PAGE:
In the eternal search for new music, I witness a lot of future superstars emerge out of the woodwork. At the same time, I discover a lot of bands that make me instinctively think “Wow, these guys have what it takes,” yet find out in a not-so-abrupt fashion that their destiny didn’t turn out to be as glorious as my gut predicted. Milo Greene is a fantastic example of such an initially hopeful future disappointment. Their stellar self-titled debut album may have only peaked at 115 on the US Billboard 200, but reached #1 on the US Billboard Heatseekers Albums, a chart using an alternate approach to evaluating new releases based on sales from bands with no prior historical chart performance. Their sophomore album “Control” did not receive as rave reviews, failing to chart on any major accredited lists and straying from their initially cinematic folky indie pop mantra. A personal friend working in the record industry even told me that he would frequently run into Milo Greene’s managing representative from Atlantic records and it became a running joke that Milo Greene were impossible to book because they rarely sold out the venues they played in.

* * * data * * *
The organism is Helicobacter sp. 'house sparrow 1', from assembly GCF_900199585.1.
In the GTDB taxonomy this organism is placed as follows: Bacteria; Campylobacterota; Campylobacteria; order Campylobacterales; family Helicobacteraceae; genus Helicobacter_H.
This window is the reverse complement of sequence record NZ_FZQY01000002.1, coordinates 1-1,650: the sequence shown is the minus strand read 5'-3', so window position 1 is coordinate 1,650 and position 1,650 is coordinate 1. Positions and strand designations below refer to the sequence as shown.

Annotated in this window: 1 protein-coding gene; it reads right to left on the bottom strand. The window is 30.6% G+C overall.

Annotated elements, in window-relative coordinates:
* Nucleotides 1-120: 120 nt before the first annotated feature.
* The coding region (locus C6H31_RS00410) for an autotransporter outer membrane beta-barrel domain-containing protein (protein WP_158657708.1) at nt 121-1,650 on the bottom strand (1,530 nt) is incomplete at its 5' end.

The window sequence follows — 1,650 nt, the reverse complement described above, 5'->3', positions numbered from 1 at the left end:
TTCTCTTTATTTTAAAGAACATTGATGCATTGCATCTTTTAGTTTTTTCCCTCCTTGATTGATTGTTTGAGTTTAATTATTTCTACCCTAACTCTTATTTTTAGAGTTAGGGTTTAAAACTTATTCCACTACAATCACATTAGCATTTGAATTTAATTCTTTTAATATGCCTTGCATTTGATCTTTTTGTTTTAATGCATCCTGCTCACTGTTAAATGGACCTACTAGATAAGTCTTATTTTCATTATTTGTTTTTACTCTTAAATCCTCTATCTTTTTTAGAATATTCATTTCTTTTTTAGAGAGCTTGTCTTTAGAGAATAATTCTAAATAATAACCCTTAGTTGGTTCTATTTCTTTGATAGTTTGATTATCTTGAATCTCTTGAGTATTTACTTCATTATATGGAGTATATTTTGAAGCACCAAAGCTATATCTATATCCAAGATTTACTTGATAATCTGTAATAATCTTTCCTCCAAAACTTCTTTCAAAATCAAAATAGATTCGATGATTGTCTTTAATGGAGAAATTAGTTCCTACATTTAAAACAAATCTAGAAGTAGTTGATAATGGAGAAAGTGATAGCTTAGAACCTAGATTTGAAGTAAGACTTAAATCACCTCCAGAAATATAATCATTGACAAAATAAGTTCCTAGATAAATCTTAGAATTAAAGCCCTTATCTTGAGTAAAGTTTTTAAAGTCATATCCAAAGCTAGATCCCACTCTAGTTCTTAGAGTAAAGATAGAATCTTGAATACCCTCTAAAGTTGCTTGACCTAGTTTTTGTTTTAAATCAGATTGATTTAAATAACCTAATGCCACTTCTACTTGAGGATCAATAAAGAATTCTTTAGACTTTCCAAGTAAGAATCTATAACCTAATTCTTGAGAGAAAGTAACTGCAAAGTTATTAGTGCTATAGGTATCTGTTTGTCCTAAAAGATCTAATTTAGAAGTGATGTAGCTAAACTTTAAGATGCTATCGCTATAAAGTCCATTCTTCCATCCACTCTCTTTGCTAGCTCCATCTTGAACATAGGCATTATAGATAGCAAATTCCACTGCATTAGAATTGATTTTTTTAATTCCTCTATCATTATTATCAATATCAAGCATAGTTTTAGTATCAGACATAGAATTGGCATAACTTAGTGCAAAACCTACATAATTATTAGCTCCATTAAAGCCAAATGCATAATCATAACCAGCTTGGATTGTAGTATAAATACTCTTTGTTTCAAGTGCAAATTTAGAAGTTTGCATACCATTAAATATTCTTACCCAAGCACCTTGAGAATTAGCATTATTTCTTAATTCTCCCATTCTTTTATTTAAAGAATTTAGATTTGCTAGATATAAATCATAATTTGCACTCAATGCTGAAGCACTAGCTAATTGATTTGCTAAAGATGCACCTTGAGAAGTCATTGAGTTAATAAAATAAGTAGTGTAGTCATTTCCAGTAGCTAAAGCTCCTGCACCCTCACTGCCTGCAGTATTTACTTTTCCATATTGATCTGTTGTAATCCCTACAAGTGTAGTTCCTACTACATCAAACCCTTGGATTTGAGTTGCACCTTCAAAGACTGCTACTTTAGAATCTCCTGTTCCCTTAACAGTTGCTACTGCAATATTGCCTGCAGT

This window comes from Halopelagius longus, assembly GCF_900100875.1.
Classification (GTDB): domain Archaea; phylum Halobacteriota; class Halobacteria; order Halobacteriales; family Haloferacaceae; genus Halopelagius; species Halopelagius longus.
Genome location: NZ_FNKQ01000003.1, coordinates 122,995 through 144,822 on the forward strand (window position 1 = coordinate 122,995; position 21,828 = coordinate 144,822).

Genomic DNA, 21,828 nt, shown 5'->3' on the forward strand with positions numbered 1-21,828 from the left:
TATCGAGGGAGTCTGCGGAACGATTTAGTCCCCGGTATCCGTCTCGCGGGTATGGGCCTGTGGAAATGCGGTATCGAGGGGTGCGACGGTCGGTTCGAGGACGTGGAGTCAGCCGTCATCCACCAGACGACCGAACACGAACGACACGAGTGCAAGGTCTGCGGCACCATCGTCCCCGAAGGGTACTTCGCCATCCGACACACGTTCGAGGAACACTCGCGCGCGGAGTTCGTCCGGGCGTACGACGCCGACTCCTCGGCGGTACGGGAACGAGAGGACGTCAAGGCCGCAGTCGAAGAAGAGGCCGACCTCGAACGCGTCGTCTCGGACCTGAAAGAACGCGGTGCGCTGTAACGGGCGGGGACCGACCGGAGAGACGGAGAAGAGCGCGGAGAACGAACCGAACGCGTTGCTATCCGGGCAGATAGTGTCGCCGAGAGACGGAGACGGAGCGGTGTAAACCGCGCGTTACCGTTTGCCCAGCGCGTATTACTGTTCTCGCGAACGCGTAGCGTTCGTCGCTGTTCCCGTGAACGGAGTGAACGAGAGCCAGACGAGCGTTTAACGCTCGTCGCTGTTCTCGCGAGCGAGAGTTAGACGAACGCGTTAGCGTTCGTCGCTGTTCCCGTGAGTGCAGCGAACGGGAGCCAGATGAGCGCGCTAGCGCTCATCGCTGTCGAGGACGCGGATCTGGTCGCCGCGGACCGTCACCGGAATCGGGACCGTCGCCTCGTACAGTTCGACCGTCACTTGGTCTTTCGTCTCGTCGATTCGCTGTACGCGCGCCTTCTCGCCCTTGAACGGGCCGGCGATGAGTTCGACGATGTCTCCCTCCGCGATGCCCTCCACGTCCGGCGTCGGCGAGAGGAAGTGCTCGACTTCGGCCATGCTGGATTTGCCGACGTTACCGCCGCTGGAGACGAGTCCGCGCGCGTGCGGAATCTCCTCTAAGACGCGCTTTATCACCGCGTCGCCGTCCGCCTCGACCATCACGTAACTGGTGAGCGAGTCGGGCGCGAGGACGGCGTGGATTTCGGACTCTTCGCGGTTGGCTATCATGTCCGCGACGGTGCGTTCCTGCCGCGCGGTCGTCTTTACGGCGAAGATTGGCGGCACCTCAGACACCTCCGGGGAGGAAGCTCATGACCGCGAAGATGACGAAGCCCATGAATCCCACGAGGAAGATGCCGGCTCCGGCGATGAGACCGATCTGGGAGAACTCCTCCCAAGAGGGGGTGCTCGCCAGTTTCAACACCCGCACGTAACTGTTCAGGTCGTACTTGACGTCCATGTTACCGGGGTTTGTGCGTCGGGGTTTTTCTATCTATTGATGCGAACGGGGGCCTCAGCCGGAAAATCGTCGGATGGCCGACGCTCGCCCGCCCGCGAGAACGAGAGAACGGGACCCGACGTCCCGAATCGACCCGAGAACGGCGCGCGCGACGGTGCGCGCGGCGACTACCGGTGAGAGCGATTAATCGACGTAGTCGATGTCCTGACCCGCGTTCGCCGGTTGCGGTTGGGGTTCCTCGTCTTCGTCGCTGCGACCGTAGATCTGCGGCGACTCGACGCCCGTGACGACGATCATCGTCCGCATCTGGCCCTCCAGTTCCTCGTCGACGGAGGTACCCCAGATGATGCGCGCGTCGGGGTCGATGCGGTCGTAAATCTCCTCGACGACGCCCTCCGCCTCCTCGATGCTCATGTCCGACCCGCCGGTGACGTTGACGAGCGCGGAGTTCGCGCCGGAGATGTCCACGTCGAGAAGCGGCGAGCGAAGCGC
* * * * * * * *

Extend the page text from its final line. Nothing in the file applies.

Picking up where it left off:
All negative reviews aside, “1957” still represents a captivating example of Milo Greene’s potential essence of entertainment. With repeated high hat and rapid rim shot defined percussion, simple guitar picking modulations, and a group of 3 lead singers that sound like one immaculately gifted super-vocalist, “1957” represents all that was promising and exciting with Milo Greene. The Los Angeles-based band resembles shades of Fleetwood Mac but with slightly more depressing undertones, as reflected by lyrics suggesting one or several of the band members being scarred by lost relationships of the past. I can’t help but revel in the expertly directed writing and cinematography displayed with 1957’s music video as well, which displays a similar theme of lost loves. The main character follows around a uniquely captivating woman who suddenly disappears at the conclusion of the video as he yells aimlessly across the lake and into the surrounding woodland. What he’s actually lost as signified by the continual reintroduction of the typewriter is the girl he’s writing about, though whether he’s either thinking of a girl he once knew or creating a fictitious representation of everything he’s ever wanted is left unsolved.

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